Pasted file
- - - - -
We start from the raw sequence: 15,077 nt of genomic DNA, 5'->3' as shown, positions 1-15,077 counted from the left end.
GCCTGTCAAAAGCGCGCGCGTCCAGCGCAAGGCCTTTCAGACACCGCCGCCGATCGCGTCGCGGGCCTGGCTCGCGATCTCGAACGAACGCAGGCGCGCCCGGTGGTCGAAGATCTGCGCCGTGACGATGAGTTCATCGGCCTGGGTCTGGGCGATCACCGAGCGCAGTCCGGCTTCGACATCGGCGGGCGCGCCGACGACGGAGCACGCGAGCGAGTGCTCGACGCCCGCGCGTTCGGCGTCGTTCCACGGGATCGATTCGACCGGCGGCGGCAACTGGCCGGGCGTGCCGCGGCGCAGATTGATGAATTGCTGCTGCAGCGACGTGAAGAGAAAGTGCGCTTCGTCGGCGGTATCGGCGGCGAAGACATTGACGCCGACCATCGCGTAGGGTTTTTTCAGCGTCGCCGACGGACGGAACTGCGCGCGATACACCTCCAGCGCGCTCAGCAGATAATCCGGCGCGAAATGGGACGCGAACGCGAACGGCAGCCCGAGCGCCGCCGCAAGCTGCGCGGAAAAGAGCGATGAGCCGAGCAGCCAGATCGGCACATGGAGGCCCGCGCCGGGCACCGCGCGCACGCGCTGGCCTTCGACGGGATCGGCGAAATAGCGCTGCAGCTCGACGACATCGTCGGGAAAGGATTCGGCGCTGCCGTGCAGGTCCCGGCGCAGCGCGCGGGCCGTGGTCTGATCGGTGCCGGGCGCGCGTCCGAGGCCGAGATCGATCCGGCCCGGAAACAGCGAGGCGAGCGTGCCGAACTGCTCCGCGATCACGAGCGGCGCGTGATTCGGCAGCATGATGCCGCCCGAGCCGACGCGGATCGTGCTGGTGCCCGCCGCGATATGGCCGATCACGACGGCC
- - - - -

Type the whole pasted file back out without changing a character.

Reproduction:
We start from the raw sequence: 15,077 nt of genomic DNA, 5'->3' as shown, positions 1-15,077 counted from the left end.
GCCTGTCAAAAGCGCGCGCGTCCAGCGCAAGGCCTTTCAGACACCGCCGCCGATCGCGTCGCGGGCCTGGCTCGCGATCTCGAACGAACGCAGGCGCGCCCGGTGGTCGAAGATCTGCGCCGTGACGATGAGTTCATCGGCCTGGGTCTGGGCGATCACCGAGCGCAGTCCGGCTTCGACATCGGCGGGCGCGCCGACGACGGAGCACGCGAGCGAGTGCTCGACGCCCGCGCGTTCGGCGTCGTTCCACGGGATCGATTCGACCGGCGGCGGCAACTGGCCGGGCGTGCCGCGGCGCAGATTGATGAATTGCTGCTGCAGCGACGTGAAGAGAAAGTGCGCTTCGTCGGCGGTATCGGCGGCGAAGACATTGACGCCGACCATCGCGTAGGGTTTTTTCAGCGTCGCCGACGGACGGAACTGCGCGCGATACACCTCCAGCGCGCTCAGCAGATAATCCGGCGCGAAATGGGACGCGAACGCGAACGGCAGCCCGAGCGCCGCCGCAAGCTGCGCGGAAAAGAGCGATGAGCCGAGCAGCCAGATCGGCACATGGAGGCCCGCGCCGGGCACCGCGCGCACGCGCTGGCCTTCGACGGGATCGGCGAAATAGCGCTGCAGCTCGACGACATCGTCGGGAAAGGATTCGGCGCTGCCGTGCAGGTCCCGGCGCAGCGCGCGGGCCGTGGTCTGATCGGTGCCGGGCGCGCGTCCGAGGCCGAGATCGATCCGGCCCGGAAACAGCGAGGCGAGCGTGCCGAACTGCTCCGCGATCACGAGCGGCGCGTGATTCGGCAGCATGATGCCGCCCGAGCCGACGCGGATCGTGCTGGTGCCCGCCGCGATATGGCCGATCACGACGGCC